Program Monday Night
Plan to Attend: String-musician Dennis Stroughmatt will be the guest performer at the next meeting of the Lawrence County Historical Society on Monday, May 22, 2023, 7:00 p.m., at the History Center in Lawrenceville.
After the program, Don Grenda, archaeologist from California, and gr-gr-gr-grandson of Malinda Duke Warner Crews will be present to informally answer questions about his work on the Warner Graves on Allison Prairie.
Background information: John Warner was the founder of the Warner family in Lawrence county. He was born in Germany in 1770 and sailed for Virginia in 1785. There he married and raised a family of six children: Peter, Joel, James, John, Nancy and Polly, all but John marrying and raising families in Virginia. After the death of his first wife, Mr. Warner married Malinda Duke and raised a second family of four boys: Frank, George, Jack and Tom. By 1835, he was considered well-to-do, even for Eastern Virginia, so he decided to sell out and go West, now that he was wealthy enough to start his sons properly. He accordingly sold his plantation, his distilleries, of which he owned several, most of his livestock and all of his fruit farms except one in the Blue Mountains, which was a favorite residence of his wife. He sold twenty-two young negro men and set the remainder of his slaves free.
In 1835, John Warner set out for Illinois with his family, his sons’ families and his two daughters, Nancy Swan and Polly Updike, their husbands and their families. The various families and their possessions were stowed away in prairie schooners, drawn by yokes of oxen. The old negro "Mammy” Aunt Letty, was taken along to care for the youngest son, Tom who was then but a few months old. The money from the sale of the estate was turned into silver dollars and half dollars, packed up in nail kegs and put away in Warner’s wagon. The patriarchial procession left Rappahannock County and crossed Virginia in to Kentucky, stopped for a short time in the latter State. Here John Warner purchased some land from his wife’s people, the Dukes, who had preceded him to the West. .... From Kentucky he passed through Indiana and entered Illinois in 1836. The fertile prairie land of Lawrence County attracted him and he went no farther. It is worthy of note that his home in Lawrence County is just eight miles farther south than was his home in Rappahannock county.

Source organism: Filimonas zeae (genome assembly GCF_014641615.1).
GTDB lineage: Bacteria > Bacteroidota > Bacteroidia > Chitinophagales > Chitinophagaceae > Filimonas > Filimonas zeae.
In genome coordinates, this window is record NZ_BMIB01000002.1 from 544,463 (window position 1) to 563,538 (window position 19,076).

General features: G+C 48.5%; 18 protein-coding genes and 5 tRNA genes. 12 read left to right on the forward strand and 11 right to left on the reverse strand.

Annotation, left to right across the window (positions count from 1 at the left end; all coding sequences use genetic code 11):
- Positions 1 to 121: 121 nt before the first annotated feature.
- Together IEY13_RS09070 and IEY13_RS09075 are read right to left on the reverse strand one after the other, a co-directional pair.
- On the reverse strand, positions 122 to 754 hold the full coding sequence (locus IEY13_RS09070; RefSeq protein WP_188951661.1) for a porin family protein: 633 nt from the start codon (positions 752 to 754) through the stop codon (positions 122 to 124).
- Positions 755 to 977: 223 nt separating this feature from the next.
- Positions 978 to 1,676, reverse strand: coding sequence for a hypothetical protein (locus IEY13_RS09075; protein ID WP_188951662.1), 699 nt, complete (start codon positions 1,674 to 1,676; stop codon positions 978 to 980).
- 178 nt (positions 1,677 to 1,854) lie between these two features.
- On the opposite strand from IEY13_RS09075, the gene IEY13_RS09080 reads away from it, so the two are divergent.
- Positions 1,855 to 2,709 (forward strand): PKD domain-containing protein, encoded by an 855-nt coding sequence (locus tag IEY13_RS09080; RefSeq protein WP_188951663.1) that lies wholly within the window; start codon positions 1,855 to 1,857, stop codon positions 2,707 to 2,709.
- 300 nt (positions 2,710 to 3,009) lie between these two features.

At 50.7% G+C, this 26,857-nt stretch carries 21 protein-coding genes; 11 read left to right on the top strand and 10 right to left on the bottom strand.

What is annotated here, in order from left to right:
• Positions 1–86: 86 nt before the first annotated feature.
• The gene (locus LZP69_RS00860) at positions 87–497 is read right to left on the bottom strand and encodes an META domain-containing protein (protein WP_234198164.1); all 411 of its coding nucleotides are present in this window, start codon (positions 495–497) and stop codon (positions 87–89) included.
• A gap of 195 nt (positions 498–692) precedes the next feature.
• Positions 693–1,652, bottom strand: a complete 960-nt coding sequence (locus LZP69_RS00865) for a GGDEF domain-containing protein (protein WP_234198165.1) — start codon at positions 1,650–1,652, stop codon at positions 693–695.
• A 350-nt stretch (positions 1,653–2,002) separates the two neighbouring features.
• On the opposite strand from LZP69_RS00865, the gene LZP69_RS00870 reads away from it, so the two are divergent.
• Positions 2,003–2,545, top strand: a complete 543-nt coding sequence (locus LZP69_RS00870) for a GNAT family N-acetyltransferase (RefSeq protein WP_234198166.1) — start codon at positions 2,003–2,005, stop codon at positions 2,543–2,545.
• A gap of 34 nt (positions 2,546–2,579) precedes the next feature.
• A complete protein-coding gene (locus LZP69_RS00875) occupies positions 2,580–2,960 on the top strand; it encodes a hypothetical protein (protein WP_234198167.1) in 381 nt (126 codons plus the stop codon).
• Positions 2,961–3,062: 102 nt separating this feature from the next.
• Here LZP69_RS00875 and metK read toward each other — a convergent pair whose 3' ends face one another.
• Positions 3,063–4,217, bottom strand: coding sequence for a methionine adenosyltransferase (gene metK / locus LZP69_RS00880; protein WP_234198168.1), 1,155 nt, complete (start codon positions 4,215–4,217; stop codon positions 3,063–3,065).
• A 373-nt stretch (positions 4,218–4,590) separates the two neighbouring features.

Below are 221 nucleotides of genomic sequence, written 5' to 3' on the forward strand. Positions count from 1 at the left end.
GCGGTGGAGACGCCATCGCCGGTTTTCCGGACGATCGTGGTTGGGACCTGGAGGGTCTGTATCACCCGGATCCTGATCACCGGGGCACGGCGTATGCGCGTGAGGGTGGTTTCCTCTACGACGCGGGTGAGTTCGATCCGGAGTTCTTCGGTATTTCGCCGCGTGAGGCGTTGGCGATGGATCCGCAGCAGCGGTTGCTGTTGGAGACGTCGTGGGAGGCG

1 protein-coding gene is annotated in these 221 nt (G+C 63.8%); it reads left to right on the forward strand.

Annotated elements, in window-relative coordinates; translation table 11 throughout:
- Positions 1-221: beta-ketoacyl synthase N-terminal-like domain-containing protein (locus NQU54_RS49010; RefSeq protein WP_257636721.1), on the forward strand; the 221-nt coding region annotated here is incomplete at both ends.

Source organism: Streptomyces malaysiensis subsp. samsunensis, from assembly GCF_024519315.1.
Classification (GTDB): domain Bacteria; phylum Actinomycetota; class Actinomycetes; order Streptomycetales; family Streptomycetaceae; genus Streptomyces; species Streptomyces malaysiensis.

Once here he began purchasing land; at one time he may have owned as much as 3000 acres. He died in 1838 and the homestead went to his son George W. Warner. He was buried according to his wishes, on the estate. His wife married William (James) Crews and they had one son, Albert. She died in 1851 and was buried on the estate beside John Warner. The two graves covered with stone and marble slabs and surrounded by cedars are just as he expressed a wish to have them, and they will remain that way as long as any of his descendants are in possession of the estate….. (written in 1910)
The above biography is taken from the Lawrence County History and Biography book written by John W. McCleave in 1910 and republished by Irene Black Genealogical Library in 1988.
And now for the rest of the story…..
The land was eventually sold, and the tombstones remained hidden in a fence row for over a hundred years. The tombstone of Malinda Duke Warner Crews, along with that of her first husband, John William Warner, was moved to the Centerville Cemetery in the 1980s when the Warner home was demolished and converted into farmland. John's tombstone is practically illegible. John and Melinda's remains are still on the old Warner property.
But the remains are to be moved and reinterred at Centerville Cemetery soon.